By Miscellaneous | | March 9, 2010 |
By Miscellaneous | | March 9, 2010 |
Despite making millions off of a merchandising craze based around its princesses, Disney has decided that the royal signifier simply doesn’t work for its movie titles. And not only does the studio blame the term for the disappointing box office for The Princess and the Frog — which would have earned more money as is save for the fact that the word “princess” turns off young boys — but it’s using paralleled logic to explain the decision to retitle an upcoming animated feature from Rapunzel to Tangled.
Last I heard, John Lasseter claimed that the film isn’t really an adaptation of the classic fairy tale and so calling it “Rapunzel” just didn’t make sense. I like that reason far better than the new statement that “Tangled” is supposed to be more gender neutral than “Rapunzel.” I know, not a lot of guys are into hairy girls the way Mo’Nique’s husband is, but I also don’t think anyone is making such kinds of connections anymore than they’re making links to The Peanut Butter Solution.
Disney exec logic: “Oh, no that movie isn’t very popular and it’s about people whose hair won’t stop growing. We can’t call our movie ‘Rapunzel’ because that title is synonymous with someone with an uncanny amount of hair. Never mind that our film really is about a person with really long hair. We’ll fool everyone with our new title, which sounds like a thriller and not like something kids will see at all!”
Well, I know I was not like most boys, but I can honestly say I had a Rapunzel fantasy at a very young age. But, whatever, rather than attempting to market to those few others who might also have a thing for Crystal Gayle or Splash-era Daryl Hannah, go with a name associated with being stuck in a web and spiders and Spider-Ma … oh, I think I get it now.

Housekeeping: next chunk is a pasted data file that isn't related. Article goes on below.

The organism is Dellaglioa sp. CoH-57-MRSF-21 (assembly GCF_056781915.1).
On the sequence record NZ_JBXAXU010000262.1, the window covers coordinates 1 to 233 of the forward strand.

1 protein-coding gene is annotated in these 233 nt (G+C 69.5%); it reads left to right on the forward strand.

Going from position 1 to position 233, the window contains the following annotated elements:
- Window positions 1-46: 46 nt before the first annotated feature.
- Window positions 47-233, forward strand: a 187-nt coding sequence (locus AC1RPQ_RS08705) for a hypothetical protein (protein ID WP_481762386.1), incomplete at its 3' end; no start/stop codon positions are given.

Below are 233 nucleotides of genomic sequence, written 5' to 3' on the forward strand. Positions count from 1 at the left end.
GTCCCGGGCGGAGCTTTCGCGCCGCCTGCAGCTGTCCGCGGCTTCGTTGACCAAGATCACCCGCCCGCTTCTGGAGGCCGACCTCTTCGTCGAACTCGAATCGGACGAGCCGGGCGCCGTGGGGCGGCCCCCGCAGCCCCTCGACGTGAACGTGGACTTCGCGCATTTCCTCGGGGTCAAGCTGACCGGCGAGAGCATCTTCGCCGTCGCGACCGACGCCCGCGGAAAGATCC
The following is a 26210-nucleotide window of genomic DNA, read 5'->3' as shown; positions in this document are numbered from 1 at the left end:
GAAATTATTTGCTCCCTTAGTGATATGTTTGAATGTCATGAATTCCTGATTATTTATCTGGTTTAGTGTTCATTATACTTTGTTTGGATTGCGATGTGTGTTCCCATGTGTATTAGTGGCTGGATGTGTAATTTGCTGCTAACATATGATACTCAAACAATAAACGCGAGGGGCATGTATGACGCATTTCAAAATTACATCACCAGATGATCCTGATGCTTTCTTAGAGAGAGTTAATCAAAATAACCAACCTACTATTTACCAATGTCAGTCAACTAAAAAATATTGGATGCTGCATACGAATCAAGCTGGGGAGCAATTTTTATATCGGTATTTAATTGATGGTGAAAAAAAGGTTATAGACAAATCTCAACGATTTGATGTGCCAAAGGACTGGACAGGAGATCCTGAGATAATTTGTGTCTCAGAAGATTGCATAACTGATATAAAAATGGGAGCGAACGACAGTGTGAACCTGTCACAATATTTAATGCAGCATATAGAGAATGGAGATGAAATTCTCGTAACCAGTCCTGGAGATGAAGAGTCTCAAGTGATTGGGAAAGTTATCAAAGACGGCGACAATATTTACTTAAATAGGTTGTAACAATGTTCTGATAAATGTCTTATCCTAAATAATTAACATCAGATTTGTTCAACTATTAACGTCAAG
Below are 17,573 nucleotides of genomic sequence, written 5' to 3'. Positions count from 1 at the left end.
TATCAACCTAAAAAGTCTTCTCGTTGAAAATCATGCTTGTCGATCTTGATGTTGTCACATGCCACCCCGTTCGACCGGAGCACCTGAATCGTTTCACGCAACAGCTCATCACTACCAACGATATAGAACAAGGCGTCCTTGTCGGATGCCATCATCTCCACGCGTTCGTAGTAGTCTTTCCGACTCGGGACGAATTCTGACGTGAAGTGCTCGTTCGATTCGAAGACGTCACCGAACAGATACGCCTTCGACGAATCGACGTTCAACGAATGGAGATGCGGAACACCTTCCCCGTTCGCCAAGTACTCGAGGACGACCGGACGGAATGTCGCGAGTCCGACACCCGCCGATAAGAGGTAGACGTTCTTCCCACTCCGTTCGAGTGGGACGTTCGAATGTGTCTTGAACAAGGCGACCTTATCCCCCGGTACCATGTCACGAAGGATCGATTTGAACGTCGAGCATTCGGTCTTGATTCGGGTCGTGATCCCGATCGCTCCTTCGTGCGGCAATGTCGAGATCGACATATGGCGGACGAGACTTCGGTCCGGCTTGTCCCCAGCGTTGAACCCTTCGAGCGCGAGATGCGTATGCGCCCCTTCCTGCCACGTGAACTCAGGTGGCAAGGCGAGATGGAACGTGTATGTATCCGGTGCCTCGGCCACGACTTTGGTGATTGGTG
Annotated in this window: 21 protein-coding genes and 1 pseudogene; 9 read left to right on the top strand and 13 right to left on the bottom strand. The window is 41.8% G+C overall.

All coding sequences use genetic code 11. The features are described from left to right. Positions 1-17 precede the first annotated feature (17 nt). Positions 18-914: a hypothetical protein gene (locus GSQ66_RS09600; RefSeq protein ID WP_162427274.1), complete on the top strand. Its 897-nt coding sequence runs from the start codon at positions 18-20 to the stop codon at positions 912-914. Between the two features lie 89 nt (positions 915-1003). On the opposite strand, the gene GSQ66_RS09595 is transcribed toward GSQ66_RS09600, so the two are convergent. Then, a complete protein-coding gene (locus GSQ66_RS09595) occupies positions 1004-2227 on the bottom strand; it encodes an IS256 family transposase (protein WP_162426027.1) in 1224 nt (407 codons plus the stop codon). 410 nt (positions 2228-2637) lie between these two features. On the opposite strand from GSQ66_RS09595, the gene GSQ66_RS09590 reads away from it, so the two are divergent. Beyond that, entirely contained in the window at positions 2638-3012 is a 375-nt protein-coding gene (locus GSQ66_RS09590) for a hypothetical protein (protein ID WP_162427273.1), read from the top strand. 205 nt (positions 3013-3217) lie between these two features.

Here’s what the rest of the blogosphere thinks of Disney’s reasoning:
“Rapunzel”? What is that, a WNBA team or something? Get out of here with your “Rapunzel.” Read the sign. This clubhouse says “No girls allowed.” Dudes, lets all go see Tangled and then hit up a strip club. Guys night out!
Here’s what I don’t get. The name Rapunzel doesn’t immediately sound like a girl’s name, so if you know the name Rapunzel, then you know it because you’re familiar with the classic fairy tale. And if you’re familiar with the classic fairy tale, then you know it’s about a dude who rescues a girl with very long hair from the tower she’s been trapped in for years and years. So why would boys not want to see the film if it’s called Rapunzel if they already also know that there’s a pretty cool dude in there too? I just don’t get it. Besides, aren’t the kids going to see the trailer … and isn’t the trailer going to show them that there’s a — wait for it — girl in the movie?
That’s the same rationale that got Disney’s in-development project The Snow Queen canned (on account of the difficulty of renaming it Snow: Monster Truck Explosion, we presume).
A good movie is a good movie. Pixar could name their next project LADY FRILLY PINK PANTS and if it was well done, it would still be a smashing success like all their other films. I think Disney’s just making excuses here.
So now, instead of sounding like a princess movie, it sounds like a Lifetime movie about a murdered salon owner. Fantastic. […] Oh, and I might mention that Alice In Wonderland recently made a fair amount of money on its opening weekend as well, despite not being called Hatter!
Disney may have learned the wrong lesson from the lackluster performance of Princess and the Frog. For one thing, was it really the premise of the movie that turned kids off, or the fact that it was a hand-drawn animated picture being sold to a generation raised on the digital animation of Pixar? Perhaps it wasn’t a negative reaction to girliness, but rather a rejection of Disney’s old-fashioned taste. Maybe the swashbuckling hero written into the story will work out and draw little boys, but forgive us for being skeptical of the demand for an homage to Errol Flynn in 2010.
What concerns me is the renewed emphasis on marketing, widespread appeal, and profitability. We’ve already seen that Disney isn’t interested in making a sequel to the wildly popular film The Proposal, which grossed $315 million worldwide. Why not? Because they can’t make toys, greeting cards, action figures, or a theme park ride off of it. When you are that focused on cross-platform marketing, I have to wonder how you can manage to keep your artistic integrity intact.
Finally, let me leave you with good reason why your daughters shouldn’t watch Disney Princess movies. Those girls are bitches: